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Be level-headed when laid off

Tips on what to do if you suddenly find yourself out of a job

By Elaine Varelas
December 17, 2008
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If you find yourself out of a job, and taken by surprise, don't do anything drastic!

1. First listen. Listen to what human resources has to say about your benefits. Are your health benefits continued? Will you get severance? Will you get career transition support? Take any materials you are provided home with you to thoroughly review before you sign anything. Some letters will encourage you to review with an attorney.

2. Don't bad mouth the company, and try to avoid any visible anger, and recognize that the organization you are leaving may be your best source for new employment through referrals and references. Most of us will be upset, angry, afraid, and sad – just not at the organization. Express these emotions in a supportive environment.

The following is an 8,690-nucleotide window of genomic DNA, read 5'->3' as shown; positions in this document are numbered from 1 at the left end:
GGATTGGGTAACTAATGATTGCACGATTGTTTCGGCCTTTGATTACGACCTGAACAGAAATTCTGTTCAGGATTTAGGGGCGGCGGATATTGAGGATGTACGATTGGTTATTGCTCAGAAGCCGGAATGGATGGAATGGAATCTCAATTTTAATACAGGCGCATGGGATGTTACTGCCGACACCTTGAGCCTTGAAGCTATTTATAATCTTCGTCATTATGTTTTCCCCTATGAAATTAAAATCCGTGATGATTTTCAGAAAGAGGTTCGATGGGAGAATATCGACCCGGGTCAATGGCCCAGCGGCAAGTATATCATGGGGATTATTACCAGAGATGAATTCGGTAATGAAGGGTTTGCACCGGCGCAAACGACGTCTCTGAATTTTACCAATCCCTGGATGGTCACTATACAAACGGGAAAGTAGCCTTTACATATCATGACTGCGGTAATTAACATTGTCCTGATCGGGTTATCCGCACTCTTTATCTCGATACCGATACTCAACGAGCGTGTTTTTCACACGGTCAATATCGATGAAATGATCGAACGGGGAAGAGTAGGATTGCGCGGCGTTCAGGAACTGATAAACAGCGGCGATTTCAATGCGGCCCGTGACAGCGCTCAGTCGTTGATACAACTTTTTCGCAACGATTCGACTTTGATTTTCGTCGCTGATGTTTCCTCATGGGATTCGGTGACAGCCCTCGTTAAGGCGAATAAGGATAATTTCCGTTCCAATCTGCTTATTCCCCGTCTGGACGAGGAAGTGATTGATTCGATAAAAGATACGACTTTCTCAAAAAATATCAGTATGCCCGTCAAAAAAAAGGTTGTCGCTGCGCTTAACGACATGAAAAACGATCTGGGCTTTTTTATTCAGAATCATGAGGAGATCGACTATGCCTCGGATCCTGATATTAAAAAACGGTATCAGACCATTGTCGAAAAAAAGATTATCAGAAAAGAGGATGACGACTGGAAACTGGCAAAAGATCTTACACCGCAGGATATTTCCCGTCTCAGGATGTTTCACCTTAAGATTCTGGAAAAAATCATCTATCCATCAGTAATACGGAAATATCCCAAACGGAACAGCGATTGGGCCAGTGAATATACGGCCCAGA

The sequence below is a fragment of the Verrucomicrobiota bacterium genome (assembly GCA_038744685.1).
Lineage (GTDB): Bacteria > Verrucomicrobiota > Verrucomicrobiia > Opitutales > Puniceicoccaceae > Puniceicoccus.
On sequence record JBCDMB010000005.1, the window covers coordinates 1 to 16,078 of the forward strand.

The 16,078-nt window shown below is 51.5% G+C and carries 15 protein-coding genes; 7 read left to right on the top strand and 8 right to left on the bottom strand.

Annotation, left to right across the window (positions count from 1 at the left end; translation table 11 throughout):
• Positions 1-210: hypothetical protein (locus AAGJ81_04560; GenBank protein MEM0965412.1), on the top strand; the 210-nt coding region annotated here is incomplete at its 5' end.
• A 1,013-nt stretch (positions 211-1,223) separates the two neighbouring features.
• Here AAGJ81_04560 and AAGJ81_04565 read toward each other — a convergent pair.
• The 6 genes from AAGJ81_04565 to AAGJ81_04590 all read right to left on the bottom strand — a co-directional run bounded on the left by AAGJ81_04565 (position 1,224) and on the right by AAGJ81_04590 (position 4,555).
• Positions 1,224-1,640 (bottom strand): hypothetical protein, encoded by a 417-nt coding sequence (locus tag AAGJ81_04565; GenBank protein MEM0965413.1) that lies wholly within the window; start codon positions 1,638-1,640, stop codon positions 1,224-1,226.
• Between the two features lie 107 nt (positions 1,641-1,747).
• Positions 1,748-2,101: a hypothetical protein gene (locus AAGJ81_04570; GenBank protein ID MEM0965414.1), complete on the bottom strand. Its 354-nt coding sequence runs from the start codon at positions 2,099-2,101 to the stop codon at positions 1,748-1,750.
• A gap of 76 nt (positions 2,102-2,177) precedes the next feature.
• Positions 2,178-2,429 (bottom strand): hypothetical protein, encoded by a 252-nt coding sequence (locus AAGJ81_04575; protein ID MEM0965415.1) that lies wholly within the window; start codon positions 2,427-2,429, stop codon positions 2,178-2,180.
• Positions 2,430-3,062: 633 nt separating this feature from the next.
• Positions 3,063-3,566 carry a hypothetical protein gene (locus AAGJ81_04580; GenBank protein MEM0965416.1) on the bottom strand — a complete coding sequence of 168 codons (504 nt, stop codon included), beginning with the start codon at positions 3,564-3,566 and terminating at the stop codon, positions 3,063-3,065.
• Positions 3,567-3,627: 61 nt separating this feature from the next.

3. Make sure to utilize all the benefits of outplacement – sooner rather than later. They can help you develop a good "public statement." You do not want to call all your best contacts, friends and family and say you got fired. People understand position eliminations and reductions in force – which don’t have such a negative stigma.

4. Write a great resume. Resumes have changed over the years, and you will have to stand up to stiff competition, and web-based searches. Use a career coach to help you if you don't have outplacement support. You might use a one stop career center, your college or university alumni or career services office, or a professional in private practice.

5. Network! Help your contacts become your best sales force. Make sure they know what your targets are, and they can help refer you to the right people and places. Thanks each person you network with and ask how you can help them! Stay motivated – this is not a short term process.

Elaine Varelas is managing partner at Keystone Partners, a career management firm in Boston and serves on the board of Career Partners International.

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